Fast Forward

Already transformed by the first successful billion-dollar college campaign in Florida’s history, the University of Miami has its sights on a new goal: raising $1.6 billion by 2016. With four years still to go, UM is more than halfway there.

In a five-story simulation hospital, nursing students in surgical scrubs tend to a lifelike pregnant robotic mannequin, monitoring her vital signs and counting contractions. On Virginia Key, scientists power up a one-of-a-kind wind- wave-storm surge simulator to better understand the dynamics of high-force hurricanes. In a new experiential music building, aspiring performers, composers, and engineers learn, create, and collaborate with state-of-the-art multimedia and interactive technology. And at the Student Activities Center, a new three-story landmark at the heart of campus, the kinetic buzz of student activities, socializing, and special events fills the air.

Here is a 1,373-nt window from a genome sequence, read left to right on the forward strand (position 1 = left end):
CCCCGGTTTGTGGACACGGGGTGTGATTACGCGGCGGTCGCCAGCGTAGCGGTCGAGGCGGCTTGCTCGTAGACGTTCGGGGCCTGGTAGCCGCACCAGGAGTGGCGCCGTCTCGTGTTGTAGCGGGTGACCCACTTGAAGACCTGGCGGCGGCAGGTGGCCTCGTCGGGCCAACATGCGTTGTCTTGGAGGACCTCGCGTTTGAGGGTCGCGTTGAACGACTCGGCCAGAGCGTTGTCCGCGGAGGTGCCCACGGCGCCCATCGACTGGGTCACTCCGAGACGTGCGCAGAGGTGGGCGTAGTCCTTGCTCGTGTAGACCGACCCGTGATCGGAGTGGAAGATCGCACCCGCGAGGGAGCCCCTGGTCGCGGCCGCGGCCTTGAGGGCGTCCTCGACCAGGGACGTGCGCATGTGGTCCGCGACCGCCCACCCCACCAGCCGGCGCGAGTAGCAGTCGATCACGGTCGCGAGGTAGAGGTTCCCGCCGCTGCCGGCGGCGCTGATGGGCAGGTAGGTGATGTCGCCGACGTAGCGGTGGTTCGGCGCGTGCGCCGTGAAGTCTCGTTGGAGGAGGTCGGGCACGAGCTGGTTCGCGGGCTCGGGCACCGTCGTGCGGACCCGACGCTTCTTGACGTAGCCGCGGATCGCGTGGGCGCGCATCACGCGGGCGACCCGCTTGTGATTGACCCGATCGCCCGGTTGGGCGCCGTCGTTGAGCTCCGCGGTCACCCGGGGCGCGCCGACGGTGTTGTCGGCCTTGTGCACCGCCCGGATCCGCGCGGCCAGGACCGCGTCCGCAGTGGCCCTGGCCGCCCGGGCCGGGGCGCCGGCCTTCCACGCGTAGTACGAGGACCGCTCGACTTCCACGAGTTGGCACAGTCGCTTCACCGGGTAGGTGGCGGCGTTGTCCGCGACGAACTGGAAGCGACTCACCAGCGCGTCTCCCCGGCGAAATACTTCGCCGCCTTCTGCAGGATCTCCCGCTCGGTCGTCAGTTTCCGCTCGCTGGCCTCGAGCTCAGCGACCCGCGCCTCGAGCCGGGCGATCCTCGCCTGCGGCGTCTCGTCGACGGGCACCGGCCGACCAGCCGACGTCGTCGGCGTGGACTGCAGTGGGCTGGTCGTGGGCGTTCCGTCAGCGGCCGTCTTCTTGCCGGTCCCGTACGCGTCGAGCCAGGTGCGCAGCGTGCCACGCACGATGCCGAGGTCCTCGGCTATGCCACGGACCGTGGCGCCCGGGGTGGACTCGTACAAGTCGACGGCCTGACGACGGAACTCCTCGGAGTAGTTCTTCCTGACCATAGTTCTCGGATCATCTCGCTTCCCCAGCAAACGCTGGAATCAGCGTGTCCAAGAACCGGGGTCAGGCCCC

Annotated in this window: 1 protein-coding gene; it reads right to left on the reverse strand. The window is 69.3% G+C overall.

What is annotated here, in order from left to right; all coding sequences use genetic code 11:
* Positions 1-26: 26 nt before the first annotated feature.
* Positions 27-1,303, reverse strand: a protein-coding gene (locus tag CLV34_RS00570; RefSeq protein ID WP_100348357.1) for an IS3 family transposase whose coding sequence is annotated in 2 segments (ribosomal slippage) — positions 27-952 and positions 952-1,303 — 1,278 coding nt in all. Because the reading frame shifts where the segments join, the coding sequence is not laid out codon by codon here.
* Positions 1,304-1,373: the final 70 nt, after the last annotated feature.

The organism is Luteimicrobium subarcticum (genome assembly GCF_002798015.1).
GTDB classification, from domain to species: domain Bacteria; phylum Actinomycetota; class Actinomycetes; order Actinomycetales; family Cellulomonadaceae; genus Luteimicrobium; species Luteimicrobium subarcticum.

Such is a glimpse of what’s on the horizon at the University of Miami. 

Comprehensive, ambitious, and carefully crafted to advance the University’s strategic vision of its future, UM’s second major fundraising campaign within a decade is under way. Momentum2: The Breakthrough Campaign for the University of Miami expects to raise a towering $1.6 billion by May 31, 2016 to transform this still-young institution yet again: new buildings and labs to prepare tomorrow’s medical and scientific masterminds, scholarships for those who otherwise might not be able to attend college, and a talented new group of determined researchers and scholars who don’t just study global problems, they find solutions to them.

World of Difference: “The financial support I received is one of the main reasons I was able to attend the University of Miami,” says School of Business Administration scholarship student Dhrushti Desai, who plans to apply the expertise she’s gaining to marketing creative enterprises in New York City. “Scholarships can make a world of difference for a bright student who wants to build a strong future—one scholarship, one chance, one lifetime.”
Asked why UM would launch the drive when the U.S. economy is still sagging and some philanthropists are keeping a tight hold on their wallets, UM President Donna E. Shalala replies, “We were ready to go, and it was time to go.”

Shalala, who has been at UM’s helm since 2001, notes that Momentum2 is more than halfway to its goal as it emerges from its silent phase, which began in 2008.

She adds that the timing of UM’s first billion-dollar fundraising effort—